Over the 4th of July weekend some friends and I set out to go camping in the Sequoias. The first campground we had originally wanted to camp at was full, but luckily we found an even better one which was more secluded and had some great swimming holes. Pictures from the trip can be found here.
Pictures from three days in the Mojave Desert can be found here. We spent most of our time on The Old Mojave Road with stops at an old mining area, a lava tube, and the “Mojave Mailbox.”
After flying into Austin-Bergstrom and picking up our trusty rental car we made our way into the city for lunch at Mr. Natural which is a vegetarian store and restaurant on E. Cesar Chavez Street. We ordered a couple of their sandwiches which were good, but it seemed that most people were there for the lunch buffet. We finished lunch and made our way more into downtown Austin to stop at REI for some camping fuel and Whole Foods for some dinner and breakfast items.
I also had to check out the walk-in beer fridge where you could build your own 6-pack, so I created my very own “local roundup” of Texas brews. Among them were a Shiner Black Lager, Shiner Farmhouse Ale, Austin Amber, Independence Pale Ale, Alamo Golden Ale, and Real Ale Brewhouse Brown.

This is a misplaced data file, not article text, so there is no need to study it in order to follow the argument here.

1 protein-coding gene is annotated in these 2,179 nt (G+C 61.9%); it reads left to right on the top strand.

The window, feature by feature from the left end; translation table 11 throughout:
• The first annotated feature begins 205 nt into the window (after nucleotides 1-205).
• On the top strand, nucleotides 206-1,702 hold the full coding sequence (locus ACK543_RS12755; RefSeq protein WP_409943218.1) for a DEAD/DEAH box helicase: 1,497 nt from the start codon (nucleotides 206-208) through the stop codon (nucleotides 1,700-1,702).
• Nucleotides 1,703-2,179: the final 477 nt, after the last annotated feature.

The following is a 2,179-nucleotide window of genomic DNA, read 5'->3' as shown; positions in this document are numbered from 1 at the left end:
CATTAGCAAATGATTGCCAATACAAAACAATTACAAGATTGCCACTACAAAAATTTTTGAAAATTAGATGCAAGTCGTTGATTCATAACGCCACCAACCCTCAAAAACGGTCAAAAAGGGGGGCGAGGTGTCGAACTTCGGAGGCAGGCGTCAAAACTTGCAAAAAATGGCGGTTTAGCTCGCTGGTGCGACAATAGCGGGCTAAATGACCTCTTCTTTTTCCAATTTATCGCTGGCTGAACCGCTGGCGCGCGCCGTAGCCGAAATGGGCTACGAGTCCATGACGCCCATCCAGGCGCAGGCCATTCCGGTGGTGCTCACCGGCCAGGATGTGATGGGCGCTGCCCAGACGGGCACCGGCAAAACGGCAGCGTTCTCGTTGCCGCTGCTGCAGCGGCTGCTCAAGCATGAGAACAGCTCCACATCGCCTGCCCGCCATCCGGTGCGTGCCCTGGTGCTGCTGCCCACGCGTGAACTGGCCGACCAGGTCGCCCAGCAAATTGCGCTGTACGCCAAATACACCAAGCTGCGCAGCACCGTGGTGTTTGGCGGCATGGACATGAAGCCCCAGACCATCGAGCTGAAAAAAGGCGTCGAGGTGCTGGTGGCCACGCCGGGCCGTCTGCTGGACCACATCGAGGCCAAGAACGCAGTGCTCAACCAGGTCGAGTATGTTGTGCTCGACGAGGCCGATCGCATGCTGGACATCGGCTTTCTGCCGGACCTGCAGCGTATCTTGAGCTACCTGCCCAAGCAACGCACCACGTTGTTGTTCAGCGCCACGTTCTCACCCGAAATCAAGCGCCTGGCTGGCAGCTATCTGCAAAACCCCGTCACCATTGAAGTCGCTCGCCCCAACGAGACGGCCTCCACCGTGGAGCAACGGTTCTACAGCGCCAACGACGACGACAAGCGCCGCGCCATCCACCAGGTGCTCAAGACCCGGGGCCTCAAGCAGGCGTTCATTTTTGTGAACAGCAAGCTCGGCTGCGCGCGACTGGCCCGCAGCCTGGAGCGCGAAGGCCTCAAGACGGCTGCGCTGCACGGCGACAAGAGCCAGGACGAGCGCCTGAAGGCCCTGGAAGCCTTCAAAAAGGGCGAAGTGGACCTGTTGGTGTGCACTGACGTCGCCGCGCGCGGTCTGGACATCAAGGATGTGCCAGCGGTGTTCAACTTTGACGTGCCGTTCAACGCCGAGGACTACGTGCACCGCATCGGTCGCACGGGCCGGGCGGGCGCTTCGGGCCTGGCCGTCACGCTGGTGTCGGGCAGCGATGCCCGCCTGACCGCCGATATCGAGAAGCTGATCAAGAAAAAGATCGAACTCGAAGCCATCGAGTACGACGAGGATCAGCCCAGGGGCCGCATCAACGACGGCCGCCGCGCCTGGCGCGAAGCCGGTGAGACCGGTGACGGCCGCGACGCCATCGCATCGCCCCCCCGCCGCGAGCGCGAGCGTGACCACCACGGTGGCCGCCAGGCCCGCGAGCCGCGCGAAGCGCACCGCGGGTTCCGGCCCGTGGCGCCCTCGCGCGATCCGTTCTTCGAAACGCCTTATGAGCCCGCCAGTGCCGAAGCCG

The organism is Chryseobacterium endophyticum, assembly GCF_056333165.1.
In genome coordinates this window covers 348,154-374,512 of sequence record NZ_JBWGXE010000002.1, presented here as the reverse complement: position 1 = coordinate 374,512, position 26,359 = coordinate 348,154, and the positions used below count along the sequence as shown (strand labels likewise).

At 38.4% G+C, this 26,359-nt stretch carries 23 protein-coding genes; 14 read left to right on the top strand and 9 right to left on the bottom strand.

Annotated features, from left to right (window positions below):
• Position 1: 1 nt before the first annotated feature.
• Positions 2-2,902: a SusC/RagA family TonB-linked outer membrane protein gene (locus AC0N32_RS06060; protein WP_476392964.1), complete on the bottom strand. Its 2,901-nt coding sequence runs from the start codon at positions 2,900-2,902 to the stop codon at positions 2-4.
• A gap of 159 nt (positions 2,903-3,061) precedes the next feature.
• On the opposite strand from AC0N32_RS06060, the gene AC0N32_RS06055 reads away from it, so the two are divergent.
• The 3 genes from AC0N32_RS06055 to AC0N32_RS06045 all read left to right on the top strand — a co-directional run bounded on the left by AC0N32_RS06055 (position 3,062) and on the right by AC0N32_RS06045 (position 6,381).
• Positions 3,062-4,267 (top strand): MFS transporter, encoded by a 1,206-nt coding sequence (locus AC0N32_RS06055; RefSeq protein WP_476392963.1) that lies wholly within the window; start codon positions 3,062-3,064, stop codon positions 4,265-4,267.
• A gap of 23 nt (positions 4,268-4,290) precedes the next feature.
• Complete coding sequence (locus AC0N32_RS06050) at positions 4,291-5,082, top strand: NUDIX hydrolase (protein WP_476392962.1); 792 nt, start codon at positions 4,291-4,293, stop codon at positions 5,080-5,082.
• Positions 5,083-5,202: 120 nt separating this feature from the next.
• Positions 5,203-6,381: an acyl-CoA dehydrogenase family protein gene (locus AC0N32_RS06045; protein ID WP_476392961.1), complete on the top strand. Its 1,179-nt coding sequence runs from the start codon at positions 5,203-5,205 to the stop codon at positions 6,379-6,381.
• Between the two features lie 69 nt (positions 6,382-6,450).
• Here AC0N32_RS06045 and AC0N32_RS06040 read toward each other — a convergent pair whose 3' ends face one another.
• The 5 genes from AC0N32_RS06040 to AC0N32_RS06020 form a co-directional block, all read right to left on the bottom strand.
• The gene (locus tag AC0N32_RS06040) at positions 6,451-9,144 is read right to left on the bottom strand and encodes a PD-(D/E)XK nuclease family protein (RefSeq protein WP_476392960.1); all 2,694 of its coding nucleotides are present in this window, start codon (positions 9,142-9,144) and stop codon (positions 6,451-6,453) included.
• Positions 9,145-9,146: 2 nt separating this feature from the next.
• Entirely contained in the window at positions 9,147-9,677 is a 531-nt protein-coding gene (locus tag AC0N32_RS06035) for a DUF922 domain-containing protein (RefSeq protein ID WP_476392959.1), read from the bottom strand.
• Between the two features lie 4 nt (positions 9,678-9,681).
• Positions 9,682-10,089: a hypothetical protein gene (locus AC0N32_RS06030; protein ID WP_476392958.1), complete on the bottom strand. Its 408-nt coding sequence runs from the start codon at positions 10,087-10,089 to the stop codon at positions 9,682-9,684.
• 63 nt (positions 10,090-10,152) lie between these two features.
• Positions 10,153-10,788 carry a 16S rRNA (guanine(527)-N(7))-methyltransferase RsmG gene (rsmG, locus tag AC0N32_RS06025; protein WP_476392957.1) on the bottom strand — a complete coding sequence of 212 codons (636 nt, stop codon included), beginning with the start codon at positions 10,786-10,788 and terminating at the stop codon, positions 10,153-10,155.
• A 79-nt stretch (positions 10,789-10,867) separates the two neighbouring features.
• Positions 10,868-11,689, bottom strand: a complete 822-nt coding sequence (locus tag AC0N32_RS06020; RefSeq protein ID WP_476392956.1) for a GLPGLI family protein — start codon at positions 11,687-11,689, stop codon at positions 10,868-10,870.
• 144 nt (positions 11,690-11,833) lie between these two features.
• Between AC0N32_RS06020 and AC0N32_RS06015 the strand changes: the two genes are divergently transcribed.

Whole Foods was even kind enough to supply some free ice to keep them cold! With supplies all loaded up we headed out to Pedernales Falls State Park, which was about a 45 minute drive out of the city.
The drive through the green Texas countryside was beautiful despite the weather being totally overcast. When we arrived at the ranger station to check in they let us pick out our own camp spot, rather than just assigning us one, which I thought was nice. With a recommendation from one of the rangers, we chose camp #36 which was near one of the trails that led down to the river.
Before setting up camp we decided to drive down to where the falls were and check out that area. From the parking area there is a short hike to an outlook over Pedernales Falls and the river.
The river seemed to be a little low, but it was still a very scenic area. We explored down in the rocks and near the water for a while and then headed back to camp.